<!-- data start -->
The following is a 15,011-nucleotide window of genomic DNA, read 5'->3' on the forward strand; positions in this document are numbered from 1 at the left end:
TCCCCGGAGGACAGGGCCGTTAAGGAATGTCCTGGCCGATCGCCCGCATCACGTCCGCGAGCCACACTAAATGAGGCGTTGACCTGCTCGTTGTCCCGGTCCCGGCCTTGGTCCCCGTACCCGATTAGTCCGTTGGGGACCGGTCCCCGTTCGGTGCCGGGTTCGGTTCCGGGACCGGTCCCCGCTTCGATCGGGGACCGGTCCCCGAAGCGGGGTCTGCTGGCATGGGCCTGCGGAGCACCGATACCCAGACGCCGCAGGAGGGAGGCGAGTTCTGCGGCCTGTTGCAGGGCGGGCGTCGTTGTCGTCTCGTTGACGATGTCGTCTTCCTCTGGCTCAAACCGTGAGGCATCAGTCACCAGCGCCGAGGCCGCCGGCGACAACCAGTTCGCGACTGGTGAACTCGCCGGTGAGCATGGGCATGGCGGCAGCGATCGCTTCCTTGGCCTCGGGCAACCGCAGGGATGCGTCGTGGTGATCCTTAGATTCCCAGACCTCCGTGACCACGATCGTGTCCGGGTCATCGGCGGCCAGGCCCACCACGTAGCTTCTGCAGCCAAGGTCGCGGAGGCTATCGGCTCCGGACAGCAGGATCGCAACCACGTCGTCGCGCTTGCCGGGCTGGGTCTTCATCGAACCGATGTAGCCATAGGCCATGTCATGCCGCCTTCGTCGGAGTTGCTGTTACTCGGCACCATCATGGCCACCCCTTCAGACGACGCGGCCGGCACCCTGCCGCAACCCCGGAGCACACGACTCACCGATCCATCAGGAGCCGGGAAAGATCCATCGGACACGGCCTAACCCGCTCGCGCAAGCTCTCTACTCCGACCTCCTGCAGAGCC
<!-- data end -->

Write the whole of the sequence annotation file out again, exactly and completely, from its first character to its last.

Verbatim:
The following is a 15,011-nucleotide window of genomic DNA, read 5'->3' on the forward strand; positions in this document are numbered from 1 at the left end:
TCCCCGGAGGACAGGGCCGTTAAGGAATGTCCTGGCCGATCGCCCGCATCACGTCCGCGAGCCACACTAAATGAGGCGTTGACCTGCTCGTTGTCCCGGTCCCGGCCTTGGTCCCCGTACCCGATTAGTCCGTTGGGGACCGGTCCCCGTTCGGTGCCGGGTTCGGTTCCGGGACCGGTCCCCGCTTCGATCGGGGACCGGTCCCCGAAGCGGGGTCTGCTGGCATGGGCCTGCGGAGCACCGATACCCAGACGCCGCAGGAGGGAGGCGAGTTCTGCGGCCTGTTGCAGGGCGGGCGTCGTTGTCGTCTCGTTGACGATGTCGTCTTCCTCTGGCTCAAACCGTGAGGCATCAGTCACCAGCGCCGAGGCCGCCGGCGACAACCAGTTCGCGACTGGTGAACTCGCCGGTGAGCATGGGCATGGCGGCAGCGATCGCTTCCTTGGCCTCGGGCAACCGCAGGGATGCGTCGTGGTGATCCTTAGATTCCCAGACCTCCGTGACCACGATCGTGTCCGGGTCATCGGCGGCCAGGCCCACCACGTAGCTTCTGCAGCCAAGGTCGCGGAGGCTATCGGCTCCGGACAGCAGGATCGCAACCACGTCGTCGCGCTTGCCGGGCTGGGTCTTCATCGAACCGATGTAGCCATAGGCCATGTCATGCCGCCTTCGTCGGAGTTGCTGTTACTCGGCACCATCATGGCCACCCCTTCAGACGACGCGGCCGGCACCCTGCCGCAACCCCGGAGCACACGACTCACCGATCCATCAGGAGCCGGGAAAGATCCATCGGACACGGCCTAACCCGCTCGCGCAAGCTCTCTACTCCGACCTCCTGCAGAGCC